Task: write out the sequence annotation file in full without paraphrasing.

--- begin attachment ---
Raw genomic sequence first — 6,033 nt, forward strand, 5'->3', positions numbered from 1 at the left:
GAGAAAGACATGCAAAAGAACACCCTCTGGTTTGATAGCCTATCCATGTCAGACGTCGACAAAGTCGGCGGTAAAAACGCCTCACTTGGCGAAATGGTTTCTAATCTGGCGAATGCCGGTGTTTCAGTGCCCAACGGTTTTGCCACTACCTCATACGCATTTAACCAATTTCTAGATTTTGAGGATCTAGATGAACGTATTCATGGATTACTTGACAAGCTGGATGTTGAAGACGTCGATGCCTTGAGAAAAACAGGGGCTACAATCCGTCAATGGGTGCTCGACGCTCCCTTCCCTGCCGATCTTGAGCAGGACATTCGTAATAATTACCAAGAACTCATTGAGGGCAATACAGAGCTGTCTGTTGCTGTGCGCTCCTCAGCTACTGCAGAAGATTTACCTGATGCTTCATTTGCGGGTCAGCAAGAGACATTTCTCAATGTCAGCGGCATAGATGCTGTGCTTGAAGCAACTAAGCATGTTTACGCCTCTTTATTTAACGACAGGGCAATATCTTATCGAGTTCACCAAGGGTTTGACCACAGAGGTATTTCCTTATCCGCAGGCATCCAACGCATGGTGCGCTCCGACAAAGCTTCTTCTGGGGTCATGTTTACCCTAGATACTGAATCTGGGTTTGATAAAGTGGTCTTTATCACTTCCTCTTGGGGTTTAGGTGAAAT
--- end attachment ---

Raw genomic sequence first — 6,033 nt, forward strand, 5'->3', positions numbered from 1 at the left:
GAGAAAGACATGCAAAAGAACACCCTCTGGTTTGATAGCCTATCCATGTCAGACGTCGACAAAGTCGGCGGTAAAAACGCCTCACTTGGCGAAATGGTTTCTAATCTGGCGAATGCCGGTGTTTCAGTGCCCAACGGTTTTGCCACTACCTCATACGCATTTAACCAATTTCTAGATTTTGAGGATCTAGATGAACGTATTCATGGATTACTTGACAAGCTGGATGTTGAAGACGTCGATGCCTTGAGAAAAACAGGGGCTACAATCCGTCAATGGGTGCTCGACGCTCCCTTCCCTGCCGATCTTGAGCAGGACATTCGTAATAATTACCAAGAACTCATTGAGGGCAATACAGAGCTGTCTGTTGCTGTGCGCTCCTCAGCTACTGCAGAAGATTTACCTGATGCTTCATTTGCGGGTCAGCAAGAGACATTTCTCAATGTCAGCGGCATAGATGCTGTGCTTGAAGCAACTAAGCATGTTTACGCCTCTTTATTTAACGACAGGGCAATATCTTATCGAGTTCACCAAGGGTTTGACCACAGAGGTATTTCCTTATCCGCAGGCATCCAACGCATGGTGCGCTCCGACAAAGCTTCTTCTGGGGTCATGTTTACCCTAGATACTGAATCTGGGTTTGATAAAGTGGTCTTTATCACTTCCTCTTGGGGTTTAGGTGAAAT